C++ Programming Resource


Thread Starter

Jeff Shiepe

Hello Listers,

I was wondering if someone could recommend a good C++ programming resource book that would help me get started in C++ programming. I have C
programming experience, nothing extensive though, and might consider myself an intermediate C programmer. I am looking to start dabbling in C++ but need a good resource with some practical examples that are easy to follow and an author who doesn't assume his audience is made up of prodigies from Redmond, WA.........:). I've done some searching at Amazon.com which yielded quite a list, and I was hoping to narrow that down with recommendations from some of the seasoned programmers out there.

Thanks to all in advance.

Jeff Shiepe
Nestle USA, LJ Minor
[email protected]
I hope that your not offended if I suggest "C++ for Dummies" It is actually pretty good, and it is fairly cheap. Cheap is good because you
will want to upgrade to a more advanced book in the future. Do not buy the advanced book when starting out, however, or you may get lost in it.
Bill Sturm
Applied Grinding Technologies

Davis Gentry

Ok - are you talking C++ on UNIX or VC++ on Windows?

One of my favorite references for C++ on UNIX is "C++ In Plain English" as a nice starter book. ISBN - 1-55828-472-9 I also have a couple of really handy cheat sheets distributed by a company found at www.ssc.com which are good for command syntax, etc (though I just checked and see that they haven't got a c++ reference).

If you are talking VC++, I have yet to find what I
consider to be a really good reference. I have about 6 books, all of them ok, and all of them good enough to learn to write your standard "hello world" program, but all of them tend to be aimed at the IS world rather than the engineering world, and when you start talking specific, hard core coding, they fall on their faces. The online help in VC++ is very good if used with MSDN (which I think is now required with the VC++
6.0 anyway).

Davis Gentry
Carpenter Company

Anand Sharma

Dear Friend, One of the best books I have came across for C-plus plussing is a book by Robert Lafore-I think the book's name is Understanding C++ . The book begins with the fundamentals programming and shows ways in which you can create marketable programmes. It's a good book that gives insight into what might be accomplished by C++. Another good book for ambitious beginners is a book by Yashwant Kanetkar-"Let us C++" is the name. Sharma
Don't get your hopes up too high! C++ takes a LONG time to learn. (There's a BIG difference between C and Visual C++.) I remember one of several books I went through said something along the lines of "Even if you're a professional programmer, don't expect to do anything useful with C++ for the first 10 months. It will take you that long just to see through the fog."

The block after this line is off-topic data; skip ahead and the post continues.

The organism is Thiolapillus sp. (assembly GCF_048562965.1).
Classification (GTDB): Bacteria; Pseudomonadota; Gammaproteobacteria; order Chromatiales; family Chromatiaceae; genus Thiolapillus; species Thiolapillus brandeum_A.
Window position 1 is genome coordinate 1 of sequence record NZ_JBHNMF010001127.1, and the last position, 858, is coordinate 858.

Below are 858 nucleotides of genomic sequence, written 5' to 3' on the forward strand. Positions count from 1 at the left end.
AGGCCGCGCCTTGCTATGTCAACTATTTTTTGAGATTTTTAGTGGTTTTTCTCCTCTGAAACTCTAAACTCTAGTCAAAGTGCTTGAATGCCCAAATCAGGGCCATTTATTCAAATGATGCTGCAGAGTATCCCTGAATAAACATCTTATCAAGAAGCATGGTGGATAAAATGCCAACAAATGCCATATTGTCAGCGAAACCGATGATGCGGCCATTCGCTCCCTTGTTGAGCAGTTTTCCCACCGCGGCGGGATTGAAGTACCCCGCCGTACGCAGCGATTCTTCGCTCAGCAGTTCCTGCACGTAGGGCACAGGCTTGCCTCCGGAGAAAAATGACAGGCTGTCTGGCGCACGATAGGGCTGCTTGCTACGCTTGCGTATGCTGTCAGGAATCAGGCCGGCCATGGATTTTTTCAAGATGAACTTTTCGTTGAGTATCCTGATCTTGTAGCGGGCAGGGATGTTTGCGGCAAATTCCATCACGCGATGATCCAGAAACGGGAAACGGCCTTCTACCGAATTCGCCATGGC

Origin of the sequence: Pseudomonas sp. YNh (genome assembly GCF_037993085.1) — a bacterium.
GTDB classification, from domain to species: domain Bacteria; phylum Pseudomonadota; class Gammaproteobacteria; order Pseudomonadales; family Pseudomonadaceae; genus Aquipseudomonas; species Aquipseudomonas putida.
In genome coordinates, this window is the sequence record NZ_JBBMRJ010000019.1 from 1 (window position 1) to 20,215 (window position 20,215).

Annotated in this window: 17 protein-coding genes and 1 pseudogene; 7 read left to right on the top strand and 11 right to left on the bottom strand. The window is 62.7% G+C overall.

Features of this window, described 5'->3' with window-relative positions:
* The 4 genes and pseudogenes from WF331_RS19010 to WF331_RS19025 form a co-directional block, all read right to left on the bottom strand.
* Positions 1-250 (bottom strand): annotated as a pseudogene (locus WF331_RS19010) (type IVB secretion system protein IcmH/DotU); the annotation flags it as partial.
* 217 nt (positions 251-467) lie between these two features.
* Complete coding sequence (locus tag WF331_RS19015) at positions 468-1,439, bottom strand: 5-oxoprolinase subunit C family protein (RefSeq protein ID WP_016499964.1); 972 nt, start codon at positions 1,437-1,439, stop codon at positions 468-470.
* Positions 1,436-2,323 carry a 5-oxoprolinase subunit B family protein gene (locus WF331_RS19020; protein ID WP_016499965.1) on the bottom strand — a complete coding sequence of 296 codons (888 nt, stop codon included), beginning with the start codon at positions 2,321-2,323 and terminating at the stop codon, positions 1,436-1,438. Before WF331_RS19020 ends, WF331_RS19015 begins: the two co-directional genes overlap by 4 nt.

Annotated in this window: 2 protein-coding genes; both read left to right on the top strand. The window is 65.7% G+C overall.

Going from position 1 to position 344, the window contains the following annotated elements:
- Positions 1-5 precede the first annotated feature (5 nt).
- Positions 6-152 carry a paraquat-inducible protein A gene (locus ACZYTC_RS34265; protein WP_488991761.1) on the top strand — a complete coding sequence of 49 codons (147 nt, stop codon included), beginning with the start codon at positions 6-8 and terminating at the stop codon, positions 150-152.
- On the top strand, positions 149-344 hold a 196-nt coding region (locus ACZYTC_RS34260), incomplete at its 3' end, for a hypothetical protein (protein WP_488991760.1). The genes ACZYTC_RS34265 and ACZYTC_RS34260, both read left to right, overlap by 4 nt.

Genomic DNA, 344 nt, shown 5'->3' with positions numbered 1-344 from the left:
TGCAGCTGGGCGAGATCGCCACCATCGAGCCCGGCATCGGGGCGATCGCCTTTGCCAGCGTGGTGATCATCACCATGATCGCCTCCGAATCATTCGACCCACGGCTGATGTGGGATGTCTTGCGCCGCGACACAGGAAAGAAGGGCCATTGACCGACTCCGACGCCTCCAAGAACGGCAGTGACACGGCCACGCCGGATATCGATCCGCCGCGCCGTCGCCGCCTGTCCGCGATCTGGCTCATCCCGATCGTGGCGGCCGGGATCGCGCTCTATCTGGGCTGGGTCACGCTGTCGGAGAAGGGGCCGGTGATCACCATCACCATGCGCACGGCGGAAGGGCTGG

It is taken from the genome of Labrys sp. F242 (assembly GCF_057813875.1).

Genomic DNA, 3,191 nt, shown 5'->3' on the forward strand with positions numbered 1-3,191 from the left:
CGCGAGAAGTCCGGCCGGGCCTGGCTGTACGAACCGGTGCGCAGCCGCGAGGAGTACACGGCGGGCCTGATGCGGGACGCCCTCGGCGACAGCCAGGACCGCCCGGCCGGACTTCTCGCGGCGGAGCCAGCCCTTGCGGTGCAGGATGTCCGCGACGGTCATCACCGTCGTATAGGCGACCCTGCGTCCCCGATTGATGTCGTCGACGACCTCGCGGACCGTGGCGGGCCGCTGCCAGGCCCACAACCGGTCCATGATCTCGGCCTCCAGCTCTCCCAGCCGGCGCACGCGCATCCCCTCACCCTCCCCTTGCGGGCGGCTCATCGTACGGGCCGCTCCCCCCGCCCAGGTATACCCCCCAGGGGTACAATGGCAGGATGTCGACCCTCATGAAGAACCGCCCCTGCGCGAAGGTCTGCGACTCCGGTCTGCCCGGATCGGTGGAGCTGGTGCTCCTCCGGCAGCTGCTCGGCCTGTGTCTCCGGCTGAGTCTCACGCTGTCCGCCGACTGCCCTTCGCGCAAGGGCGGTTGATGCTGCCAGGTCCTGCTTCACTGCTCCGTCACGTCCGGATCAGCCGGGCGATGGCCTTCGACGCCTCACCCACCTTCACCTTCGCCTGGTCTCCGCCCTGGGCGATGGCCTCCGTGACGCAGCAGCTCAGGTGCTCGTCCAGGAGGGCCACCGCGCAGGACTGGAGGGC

After 10 months of struggling on my own with several books, I eventually gave up and went back to VB. Unless you are a professional programmer, I'd suggest something else.

BTW, I've been very happy with the book reviews at Amazon, and buy all my programming books from them.

Alex Phrasavath

The best book covering C++ is 'Thinking in C++' by Bruce Eckel. He has a second edition out soon. Complete text of his recent books is posted online at http://bruceeckel.com

Alex Phrasavath
Senior Consultant, Controls System & Applications
BrightStar Information Technology Group, Inc.
Integrated Controls Division, Houston
I've got the book mentioned below. In fact, it was the first VC++ one I got. It taught me the MS Visual Environment and some of the tools, but I was still clueless on all the underpinnings, foundation classes, C language, and how to tie it all together. Keep in mind that the MS publications on Visual C++ (on CD, or the printed version) compromise 6 LARGE volumes! By the time
I got used to version 4, version 5 came out. They've been on version 6 for about a year. It's a never ending battle just to stay current! Thinking that anyone could learn VC++ in 21 days is an absolute JOKE (but it will sell books).

-----Original Message-----
From: Boudreaux, M (Mike) [mailto:[email protected]]

You can view "Sams Teach Yourself Visual C++ 6 in 21 Days" and "Sams Teach
Yourself C++ in 21 Days, Second Edition" for free at on the informit.com web
site ...<clip>
List Management Account wrote:

> Don't get your hopes up too high! C++ takes a LONG time to learn. (There's a
> BIG difference between C and Visual C++.)

Please do not confuse C++ with programming the windows 32 bit API via Visual C++.

The latter product appears to be DESIGNED to make users want to use VB (with all it's drawbacks) for anything except undelaying DLL's and drivers.

I learnt C++ many years ago with the DOS based Turbo C++, which is a really simple way to learn how to make and use C++ objects. It took me a few weeks (studying in the evenings) to work througth the book.

If you want to do C++ windows programming, you may be interested in Visual C++ alternatives, such as those from Borland and IBM.

C++ is after all just a front end to C that allows class definitions, and hence object creation and manipulation. The difficulty in using Visual C++ is the obfusication and 'jargon wrangling' of the WIN32API.

Darryl L. Palmer

Stroustrup's book is the best C++ resource that is out there. The problems with it is that it gives too much information for new C++ programers, don't get me wrong though it is a definate resource to have, also look at Scott
Myers' books, Effective C++: 50 Specific ways to improve your program and design and his other book More Effective C++: 35 new ways to improve your program and design.